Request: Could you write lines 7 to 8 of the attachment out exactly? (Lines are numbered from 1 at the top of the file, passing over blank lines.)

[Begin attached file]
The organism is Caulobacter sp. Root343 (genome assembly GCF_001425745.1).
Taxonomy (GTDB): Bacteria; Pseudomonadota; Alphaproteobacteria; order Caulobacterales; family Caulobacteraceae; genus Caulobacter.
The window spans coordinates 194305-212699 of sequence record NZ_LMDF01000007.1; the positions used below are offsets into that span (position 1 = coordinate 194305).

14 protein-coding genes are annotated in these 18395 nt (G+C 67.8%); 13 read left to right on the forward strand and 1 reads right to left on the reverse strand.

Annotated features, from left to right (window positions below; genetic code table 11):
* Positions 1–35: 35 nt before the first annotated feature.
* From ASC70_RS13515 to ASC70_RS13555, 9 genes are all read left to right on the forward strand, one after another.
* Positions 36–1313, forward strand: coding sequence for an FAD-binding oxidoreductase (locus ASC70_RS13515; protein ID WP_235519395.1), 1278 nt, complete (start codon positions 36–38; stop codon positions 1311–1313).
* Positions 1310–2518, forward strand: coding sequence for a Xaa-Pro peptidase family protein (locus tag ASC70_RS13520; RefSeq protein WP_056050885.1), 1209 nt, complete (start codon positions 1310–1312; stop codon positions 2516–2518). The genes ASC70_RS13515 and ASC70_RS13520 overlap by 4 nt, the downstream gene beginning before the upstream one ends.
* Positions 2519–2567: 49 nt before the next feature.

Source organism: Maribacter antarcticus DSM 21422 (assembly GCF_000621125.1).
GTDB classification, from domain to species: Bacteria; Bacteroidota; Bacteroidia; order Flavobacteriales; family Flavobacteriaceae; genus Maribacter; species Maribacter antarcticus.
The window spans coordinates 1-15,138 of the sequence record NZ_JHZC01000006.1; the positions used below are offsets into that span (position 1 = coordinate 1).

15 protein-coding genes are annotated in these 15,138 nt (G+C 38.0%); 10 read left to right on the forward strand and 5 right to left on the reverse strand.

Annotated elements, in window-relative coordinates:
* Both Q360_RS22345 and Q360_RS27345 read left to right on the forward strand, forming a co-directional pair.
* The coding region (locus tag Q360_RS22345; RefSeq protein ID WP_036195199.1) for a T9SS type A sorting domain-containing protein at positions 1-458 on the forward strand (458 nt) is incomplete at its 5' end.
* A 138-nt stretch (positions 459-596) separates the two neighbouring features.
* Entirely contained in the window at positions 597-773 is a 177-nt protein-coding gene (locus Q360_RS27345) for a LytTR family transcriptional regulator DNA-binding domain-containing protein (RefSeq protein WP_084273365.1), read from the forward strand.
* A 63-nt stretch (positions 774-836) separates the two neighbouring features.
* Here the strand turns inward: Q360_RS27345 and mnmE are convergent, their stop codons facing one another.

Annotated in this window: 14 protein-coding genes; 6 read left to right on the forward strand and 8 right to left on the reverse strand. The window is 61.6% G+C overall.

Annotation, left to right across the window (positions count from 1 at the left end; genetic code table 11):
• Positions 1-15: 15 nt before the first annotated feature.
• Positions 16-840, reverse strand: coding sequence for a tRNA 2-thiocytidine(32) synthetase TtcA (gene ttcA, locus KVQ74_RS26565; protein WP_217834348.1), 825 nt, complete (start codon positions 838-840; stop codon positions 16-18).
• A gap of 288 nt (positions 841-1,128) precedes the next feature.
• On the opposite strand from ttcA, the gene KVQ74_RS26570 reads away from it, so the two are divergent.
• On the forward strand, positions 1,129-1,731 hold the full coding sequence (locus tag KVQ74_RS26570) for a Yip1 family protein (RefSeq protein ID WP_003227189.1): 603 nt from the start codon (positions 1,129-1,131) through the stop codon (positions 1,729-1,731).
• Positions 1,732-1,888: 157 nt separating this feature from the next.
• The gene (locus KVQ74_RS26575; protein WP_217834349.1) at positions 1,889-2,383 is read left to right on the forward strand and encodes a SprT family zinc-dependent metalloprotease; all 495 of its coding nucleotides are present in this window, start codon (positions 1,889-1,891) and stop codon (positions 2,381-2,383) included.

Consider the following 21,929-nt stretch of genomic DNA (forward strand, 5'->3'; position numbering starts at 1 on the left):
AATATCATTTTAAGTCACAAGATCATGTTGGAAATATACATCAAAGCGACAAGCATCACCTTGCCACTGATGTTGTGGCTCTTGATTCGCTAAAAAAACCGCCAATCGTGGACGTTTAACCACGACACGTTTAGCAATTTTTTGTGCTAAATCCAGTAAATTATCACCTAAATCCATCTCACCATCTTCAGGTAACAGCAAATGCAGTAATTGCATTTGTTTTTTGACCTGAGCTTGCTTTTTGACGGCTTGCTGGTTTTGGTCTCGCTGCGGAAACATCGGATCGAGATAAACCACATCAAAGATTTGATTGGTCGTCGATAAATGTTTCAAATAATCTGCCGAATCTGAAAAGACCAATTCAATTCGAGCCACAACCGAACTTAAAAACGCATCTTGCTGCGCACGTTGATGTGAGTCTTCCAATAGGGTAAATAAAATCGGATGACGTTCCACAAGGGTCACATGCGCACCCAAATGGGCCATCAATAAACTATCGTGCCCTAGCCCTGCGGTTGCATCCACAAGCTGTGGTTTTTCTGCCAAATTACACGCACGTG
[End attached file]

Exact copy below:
* From ASC70_RS13515 to ASC70_RS13555, 9 genes are all read left to right on the forward strand, one after another.
* Positions 36–1313, forward strand: coding sequence for an FAD-binding oxidoreductase (locus ASC70_RS13515; protein ID WP_235519395.1), 1278 nt, complete (start codon positions 36–38; stop codon positions 1311–1313).